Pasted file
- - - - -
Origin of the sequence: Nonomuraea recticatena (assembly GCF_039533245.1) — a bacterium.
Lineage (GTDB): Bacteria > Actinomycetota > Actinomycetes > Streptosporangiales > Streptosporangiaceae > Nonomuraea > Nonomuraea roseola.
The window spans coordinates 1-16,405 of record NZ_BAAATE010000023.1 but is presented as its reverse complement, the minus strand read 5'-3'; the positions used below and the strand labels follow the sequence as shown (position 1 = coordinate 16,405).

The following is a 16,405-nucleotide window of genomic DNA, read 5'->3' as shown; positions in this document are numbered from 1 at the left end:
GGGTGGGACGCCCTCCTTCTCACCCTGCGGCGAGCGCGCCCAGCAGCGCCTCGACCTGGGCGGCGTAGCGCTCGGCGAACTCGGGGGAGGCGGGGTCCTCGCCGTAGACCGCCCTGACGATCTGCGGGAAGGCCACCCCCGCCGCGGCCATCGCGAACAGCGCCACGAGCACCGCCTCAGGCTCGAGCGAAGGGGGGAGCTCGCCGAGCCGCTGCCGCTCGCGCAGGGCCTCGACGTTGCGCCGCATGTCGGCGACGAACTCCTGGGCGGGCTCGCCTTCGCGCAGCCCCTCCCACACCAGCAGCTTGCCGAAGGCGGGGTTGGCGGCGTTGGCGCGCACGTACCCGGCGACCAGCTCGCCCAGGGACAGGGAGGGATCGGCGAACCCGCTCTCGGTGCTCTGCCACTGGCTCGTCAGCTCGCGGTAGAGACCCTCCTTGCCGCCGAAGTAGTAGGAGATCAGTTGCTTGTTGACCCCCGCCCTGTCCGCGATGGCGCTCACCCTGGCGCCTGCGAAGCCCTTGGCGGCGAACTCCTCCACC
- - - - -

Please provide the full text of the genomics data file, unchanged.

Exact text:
Origin of the sequence: Nonomuraea recticatena (assembly GCF_039533245.1) — a bacterium.
Lineage (GTDB): Bacteria > Actinomycetota > Actinomycetes > Streptosporangiales > Streptosporangiaceae > Nonomuraea > Nonomuraea roseola.
The window spans coordinates 1-16,405 of record NZ_BAAATE010000023.1 but is presented as its reverse complement, the minus strand read 5'-3'; the positions used below and the strand labels follow the sequence as shown (position 1 = coordinate 16,405).

The following is a 16,405-nucleotide window of genomic DNA, read 5'->3' as shown; positions in this document are numbered from 1 at the left end:
GGGTGGGACGCCCTCCTTCTCACCCTGCGGCGAGCGCGCCCAGCAGCGCCTCGACCTGGGCGGCGTAGCGCTCGGCGAACTCGGGGGAGGCGGGGTCCTCGCCGTAGACCGCCCTGACGATCTGCGGGAAGGCCACCCCCGCCGCGGCCATCGCGAACAGCGCCACGAGCACCGCCTCAGGCTCGAGCGAAGGGGGGAGCTCGCCGAGCCGCTGCCGCTCGCGCAGGGCCTCGACGTTGCGCCGCATGTCGGCGACGAACTCCTGGGCGGGCTCGCCTTCGCGCAGCCCCTCCCACACCAGCAGCTTGCCGAAGGCGGGGTTGGCGGCGTTGGCGCGCACGTACCCGGCGACCAGCTCGCCCAGGGACAGGGAGGGATCGGCGAACCCGCTCTCGGTGCTCTGCCACTGGCTCGTCAGCTCGCGGTAGAGACCCTCCTTGCCGCCGAAGTAGTAGGAGATCAGTTGCTTGTTGACCCCCGCCCTGTCCGCGATGGCGCTCACCCTGGCGCCTGCGAAGCCCTTGGCGGCGAACTCCTCCACC